As Lorraine Rolle would say, “A pleasant good morning to you.” Yes, it sure was. Calm and pleasant and better yet you get to learn about BBB.
One of those Bs stands for Buddy. Gasp! Oh no, we do not do the buddy boat thing; in fact it’s a topic we like to laugh about, especially after the overheard conversation a few years ago that boat #2 would be ready once they brushed their teeth. Really. However, we do understand that at times boats do travel together. I mean what do you say to a boat friend, “you can’t take the same route as I because we don’t do the buddy boat thing”? Of course not.
Traveling Soul hadn’t ventured to the Berrys and as luck would have it we were both headed there after Highbourne. On AIS all the other AIS vessels look alike- black triangles, but if you code a boat as “buddy” (I know, it’s a fine line we walk), some blue color is added so you can pick them out from the crowd. We’ve traveled before with “the other TS” and set them as an AIS buddy. So there you have it, BBB is Blue Boat Buddies… to the Berrys.
Our path would take us past New Providence (Nassau) and Paradise Island.
The Berrys cover, at most, 35miles top (the Stirrup Cays) to bottom (Chub Cay) and lie roughly 30miles NW of New Providence; not far at all. The first half of the day would find us crossing the Banks, but the important fact is it’s too shallow to fish. Once north of New Providence you are in the Northwest Providence Channel (a very, very wide channel to be sure), the water deepens to thousands of feet and that’s where you get that line in. Maybe take a fish out, maybe not.
Compared to the Abacos or even the Exumas, the Berrys are, well, barren. Chub Cay offers a large well protected marina with fuel and a restaurant but goes in and out of bankruptcy and ownership changes faster than you can say, “Fish on.” Add hurricane troubles and you’d better check before to get the scoop. The next cay up is Frazers Hog Cay and that’s got the Berry Island Club- or not-or yes, or no- you get the picture. But we heard that it will be open again any day now with moorings, etc.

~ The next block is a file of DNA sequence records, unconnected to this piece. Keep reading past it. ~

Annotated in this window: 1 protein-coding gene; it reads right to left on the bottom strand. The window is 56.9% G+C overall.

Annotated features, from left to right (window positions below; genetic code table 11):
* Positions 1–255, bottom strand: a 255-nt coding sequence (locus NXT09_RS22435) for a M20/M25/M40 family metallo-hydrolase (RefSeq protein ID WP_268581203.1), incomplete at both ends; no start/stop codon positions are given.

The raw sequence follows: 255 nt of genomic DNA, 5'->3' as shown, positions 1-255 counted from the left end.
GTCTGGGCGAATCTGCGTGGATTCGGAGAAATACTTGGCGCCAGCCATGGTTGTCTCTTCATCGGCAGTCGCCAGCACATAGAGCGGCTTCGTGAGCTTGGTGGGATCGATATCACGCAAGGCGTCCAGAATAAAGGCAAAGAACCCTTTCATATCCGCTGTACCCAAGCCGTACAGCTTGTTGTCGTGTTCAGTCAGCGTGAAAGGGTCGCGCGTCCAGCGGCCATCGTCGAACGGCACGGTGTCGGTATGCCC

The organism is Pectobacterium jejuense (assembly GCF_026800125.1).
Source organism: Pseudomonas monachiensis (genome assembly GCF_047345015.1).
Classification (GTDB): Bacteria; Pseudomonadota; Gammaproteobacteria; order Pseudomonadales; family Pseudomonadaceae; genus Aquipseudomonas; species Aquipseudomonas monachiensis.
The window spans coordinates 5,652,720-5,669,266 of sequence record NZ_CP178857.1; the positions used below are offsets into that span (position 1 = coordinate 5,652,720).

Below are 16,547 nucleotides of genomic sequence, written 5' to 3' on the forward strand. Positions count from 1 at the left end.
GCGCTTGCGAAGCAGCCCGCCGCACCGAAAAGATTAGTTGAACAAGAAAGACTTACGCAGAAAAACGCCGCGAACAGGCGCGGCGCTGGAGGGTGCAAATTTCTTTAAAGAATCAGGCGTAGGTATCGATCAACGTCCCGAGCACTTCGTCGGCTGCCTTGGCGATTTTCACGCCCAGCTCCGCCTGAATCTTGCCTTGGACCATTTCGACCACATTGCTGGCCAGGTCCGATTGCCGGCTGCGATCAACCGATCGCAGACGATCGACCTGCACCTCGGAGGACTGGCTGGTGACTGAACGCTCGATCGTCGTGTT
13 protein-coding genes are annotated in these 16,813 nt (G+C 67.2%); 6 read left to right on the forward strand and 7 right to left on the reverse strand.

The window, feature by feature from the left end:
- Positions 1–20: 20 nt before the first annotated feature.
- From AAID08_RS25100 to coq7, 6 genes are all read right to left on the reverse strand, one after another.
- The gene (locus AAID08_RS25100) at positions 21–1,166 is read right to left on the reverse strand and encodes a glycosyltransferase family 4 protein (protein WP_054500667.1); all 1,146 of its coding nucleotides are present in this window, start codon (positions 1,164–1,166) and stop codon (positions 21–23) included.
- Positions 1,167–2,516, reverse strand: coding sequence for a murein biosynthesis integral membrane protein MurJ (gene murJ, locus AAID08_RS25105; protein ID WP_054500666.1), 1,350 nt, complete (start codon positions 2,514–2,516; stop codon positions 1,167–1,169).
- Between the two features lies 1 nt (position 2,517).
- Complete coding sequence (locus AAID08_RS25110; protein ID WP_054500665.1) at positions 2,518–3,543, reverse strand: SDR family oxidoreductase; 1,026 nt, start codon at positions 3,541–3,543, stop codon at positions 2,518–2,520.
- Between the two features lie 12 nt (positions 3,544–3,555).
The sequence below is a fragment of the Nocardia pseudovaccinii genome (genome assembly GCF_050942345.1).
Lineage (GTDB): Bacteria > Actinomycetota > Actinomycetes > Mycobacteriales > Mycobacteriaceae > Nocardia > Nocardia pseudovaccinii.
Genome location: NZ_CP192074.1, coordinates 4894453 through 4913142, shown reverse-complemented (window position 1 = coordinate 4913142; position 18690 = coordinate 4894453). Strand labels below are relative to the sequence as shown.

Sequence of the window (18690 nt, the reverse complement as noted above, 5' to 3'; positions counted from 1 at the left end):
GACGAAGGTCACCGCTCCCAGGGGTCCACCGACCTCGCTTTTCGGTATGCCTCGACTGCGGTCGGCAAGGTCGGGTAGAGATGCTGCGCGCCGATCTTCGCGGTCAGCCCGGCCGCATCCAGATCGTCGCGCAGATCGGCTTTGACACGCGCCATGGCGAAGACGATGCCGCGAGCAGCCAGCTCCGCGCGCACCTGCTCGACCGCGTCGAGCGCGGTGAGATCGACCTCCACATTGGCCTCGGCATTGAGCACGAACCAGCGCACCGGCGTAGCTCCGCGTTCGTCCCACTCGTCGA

Next cays up are Whale Cay and her tiny neighbor Little Whale Cay. Both are private so you can’t land your dinghy. Whale Cay has a fascinating history which I will link you to HERE. Little Whale, with an airstrip as long as the cay itself, is, according to the Explorer Guidebook, able to be chartered/rented.
Next up is Bonds Cay, behind which we’d be anchored for a couple of nights. It offers good protection due to length and shape and you know we don’t like to be bounced around. You can go ashore at Bonds, but it’s so rocky with minimal beach access that you almost don’t even care to.
Thursday 3/29, while more windy than Wed, would be less than forecasted for Friday. Explore now, or else. Someone who anchored between the Whales, wrote a review about sea biscuits and how you could see them moving slowly and dining on various small mollusks. We took the looky-bucket thing for viewing assist, but not a biscuit was found- in any depth.
We did get to watch the below fuel barge come in and anchor. They’d be bringing in a long large diameter hose to the docks at Little Whale. This was the first time I’d take a photo with the iPad; felt so silly holding up that large flat screen. We brought it so we could see where we were, since the distance from the boat was over a mile. It felt like more because the middle section was very wavy opposite the cut even though we 1/2 mile in.
Friday we’d hoped to lunch at Flo’s but a phone call told us they’d not be open today. The forecast indicated that we’d have a short stay in the Berrys unless Great Harbor Cay Marina came through with a slip for an upcoming windy spell. For our boat, the Berry’s are best explored in very calm conditions.